Day 7 --
Zero hour. The day I leave for Florida, the day I leave behind my beloved Heidi. An early start finds us on the road to Baltimore, Heidi's sister driving us in her van, one of those big jobbies with the TV/VCR installed, and traveling with the sister's little girl. To help keep the munchkin happy and quiet, we're watching 'The Emperor's New Groove'. Now, don't get me started on Disney: short version, I hate them, they are a dangerous cult, nuff said. Now, I have 'Boom, Baby!' stuck in my head. It wasn't as bad as most Disney movies, but I hated it anyway.
Finally arrive at the airport, and Heidi can't decide if she wants to come to the gate with me or not, so I tell her to do it. I want to see her as long as I can. We have a little time before my plane begins to board, however, and as I hug her goodbye, I can feel tears welling up in my eyes, even as I can feel her begin to cry, softly, against me. I whisper in her ear that I love her, and as we break the clinch, she looks at me, and says:
"You know what? I love you, too."
I know I nearly cracked my head open, so great was my smile, and we both could only stand there, holding each other. A few more minutes pass, and they announce my boarding. This is it, the moment I have been dreading, when I have to turn away and leave. I turned to kiss her, more emotion in a kiss than I have ever felt or given, and she hugs me tightly, one last time, and says, even more emotionally, "I love you, Frank." The first time had been heaven, but the sincerity and the feeling of this was such that I almost choked, responding in kind. Finally, we break, and she walks away, head down, looking back only once, to see me standing there, watching her, and she smiles.
I watched her walk, and then she was gone.
The flight to Orlando was boring. I considered getting drunk, but I had to meet Mom at the airport, and I was already expecting the next weekend to be Hell On Wheels. I also knew that she would be hounding me to help fix their computer, make it faster on the 'Net, etc. We landed, Mom and I went to lunch, went home, saw my grandparents (who she lives with), found their computer problem (which was that they were running a computer so old, it had no right being alive), and went and bought her a new machine. Damn WinME, though, kept freezing on me, so I spent most of the afternoon teching it.
I knew my brother (6 years younger than I) was flying in from Nashville that night, and my cousins Kate and Anna (6 and 8 years younger than I respectively) would be in eventually, and that their brother David (12 years my junior) was here somewhere. So, when David walked in, I knew it had to be him...even though I didn't recognize him in the least! Well, that's what happens when you don't see peeps for 5-6 years.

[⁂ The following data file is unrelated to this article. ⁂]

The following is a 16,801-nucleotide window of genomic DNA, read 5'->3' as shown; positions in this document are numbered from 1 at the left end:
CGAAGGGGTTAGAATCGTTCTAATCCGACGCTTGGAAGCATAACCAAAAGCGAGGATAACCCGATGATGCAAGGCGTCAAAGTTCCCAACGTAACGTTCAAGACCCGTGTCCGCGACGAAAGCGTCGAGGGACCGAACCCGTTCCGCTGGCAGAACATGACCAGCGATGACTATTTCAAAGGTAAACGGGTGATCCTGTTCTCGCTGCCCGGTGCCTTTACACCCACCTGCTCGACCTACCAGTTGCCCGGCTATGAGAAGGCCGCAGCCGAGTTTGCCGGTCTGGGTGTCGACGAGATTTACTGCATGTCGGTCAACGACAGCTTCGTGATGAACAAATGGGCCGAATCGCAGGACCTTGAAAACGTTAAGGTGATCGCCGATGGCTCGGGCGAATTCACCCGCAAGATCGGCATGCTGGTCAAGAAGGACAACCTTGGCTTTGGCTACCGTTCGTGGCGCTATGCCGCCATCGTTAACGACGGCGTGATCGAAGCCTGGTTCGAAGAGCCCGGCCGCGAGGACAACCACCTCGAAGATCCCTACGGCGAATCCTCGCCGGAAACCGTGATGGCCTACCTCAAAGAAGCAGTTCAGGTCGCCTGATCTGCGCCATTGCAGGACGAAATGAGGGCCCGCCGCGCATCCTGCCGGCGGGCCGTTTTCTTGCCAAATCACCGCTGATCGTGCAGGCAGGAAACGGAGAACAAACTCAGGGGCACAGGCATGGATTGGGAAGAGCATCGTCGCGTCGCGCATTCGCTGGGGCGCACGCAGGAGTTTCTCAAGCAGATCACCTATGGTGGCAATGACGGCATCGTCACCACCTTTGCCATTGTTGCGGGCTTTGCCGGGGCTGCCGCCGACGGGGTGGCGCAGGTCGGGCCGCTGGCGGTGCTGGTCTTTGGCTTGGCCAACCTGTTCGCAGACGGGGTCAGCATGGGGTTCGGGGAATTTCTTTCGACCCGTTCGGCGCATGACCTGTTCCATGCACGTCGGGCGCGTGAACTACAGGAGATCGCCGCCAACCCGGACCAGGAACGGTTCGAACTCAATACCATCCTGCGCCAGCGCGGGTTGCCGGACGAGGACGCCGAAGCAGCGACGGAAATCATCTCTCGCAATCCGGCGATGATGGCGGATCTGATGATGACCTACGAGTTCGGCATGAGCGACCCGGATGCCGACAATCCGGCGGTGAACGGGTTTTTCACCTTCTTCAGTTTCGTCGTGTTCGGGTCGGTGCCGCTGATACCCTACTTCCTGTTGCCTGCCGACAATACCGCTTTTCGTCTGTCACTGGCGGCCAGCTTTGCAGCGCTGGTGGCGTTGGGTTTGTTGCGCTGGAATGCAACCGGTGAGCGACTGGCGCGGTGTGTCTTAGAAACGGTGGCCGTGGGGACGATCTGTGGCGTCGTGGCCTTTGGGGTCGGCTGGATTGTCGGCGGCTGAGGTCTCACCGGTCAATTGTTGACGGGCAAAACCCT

John (my brother) and I got in the pool after we picked him up from the airport, and stayed there until 3am. Man, I miss having a pool.
Day 8 --
I was waiting for it, I admit. Mom and I haven't REALLY got along for a good 15 years now, and we're on eggshells around each other. I slept late and got up at 10, and went back to work on the computer. By 11, she had already driven me so crazy that I got up, got pissed off, took a shower, grabbed John, and left the house. We went and got Kate, and did some stuff, dropped her off, went to see my other grandmother (who didn't recognize John or I at
first...well, we're both much different looking), and finally killed time at the mall and the bookstore. Incidentally, I finally found a copy of 'The Crying Of Lot 49' by Thomas Pynchon. Finally went home, and spent most of the day in the pool.
Day 9 --
The final day. If I could just get through today, I'd be on a plane first thing in the morning for home. I knew there was a big family lunch planned, since it was the first time in years we were all together, and afterwards, I ended up out in the shop talking to my grandfather, who, for all of my life, we've all called Big Dad.
Big Dad is a helluva guy. He'll give it to you straight, whether you want him to or not, and he'll let you know exactly where he thinks you've screwed up and how you should go about fixing it, and that if you don't, that's just fine, it's your mistake to make. And it can come off as a bit arrogant, except for 2 things. One, he's 99% of the time absolutely right. Two, he's paid his dues, seen the country through all kinds of things, fought in WWII as a Navy man, and has always done the best he could for his family, with good results. I highly respect him, so I'm willing to talk with him and listen to him.
He and I got to talking about me and Mom, and I had already kinda decided that I needed to talk to her, and he helped cement that in my mind. So, that night, after dropping John off at the airport, I had her come join me outside while I smoked. I got her to sit down and just listen to me, so I could get some stuff out in the open. Let her know how I felt, and how she made me feel, and how I resented all the things she had done over the years, and
that I didn't care about the family because of her, and that I didn't like that I didn't care. We finally came to the agreement that we needed to make a start at being a family, instead of being enemies, and that it should start now. I think it went well, and hopefully, it's the beginning of something really good.
Day 10 --
Flight home. A long day of air travel. Caught the plane from Orlando to Phoenix, which stopped in New Orleans. I cannot tell you how badly I just wanted to get off the plane, say to hell with everything and just enjoy my city all over again. Once in Phoenix, a 2-hour layover got me to a flight from there to Seattle. All in all, I got on the plane in Orlando at 8am EST, and landed in Seattle at 3pm PST...about 10 hours travel time.
My bag jingle-jangles with keychains, as I bought one in pretty much every state that we passed through, 10 in all, not counting DC. Full of mixed and conflicting emotions, I'm home.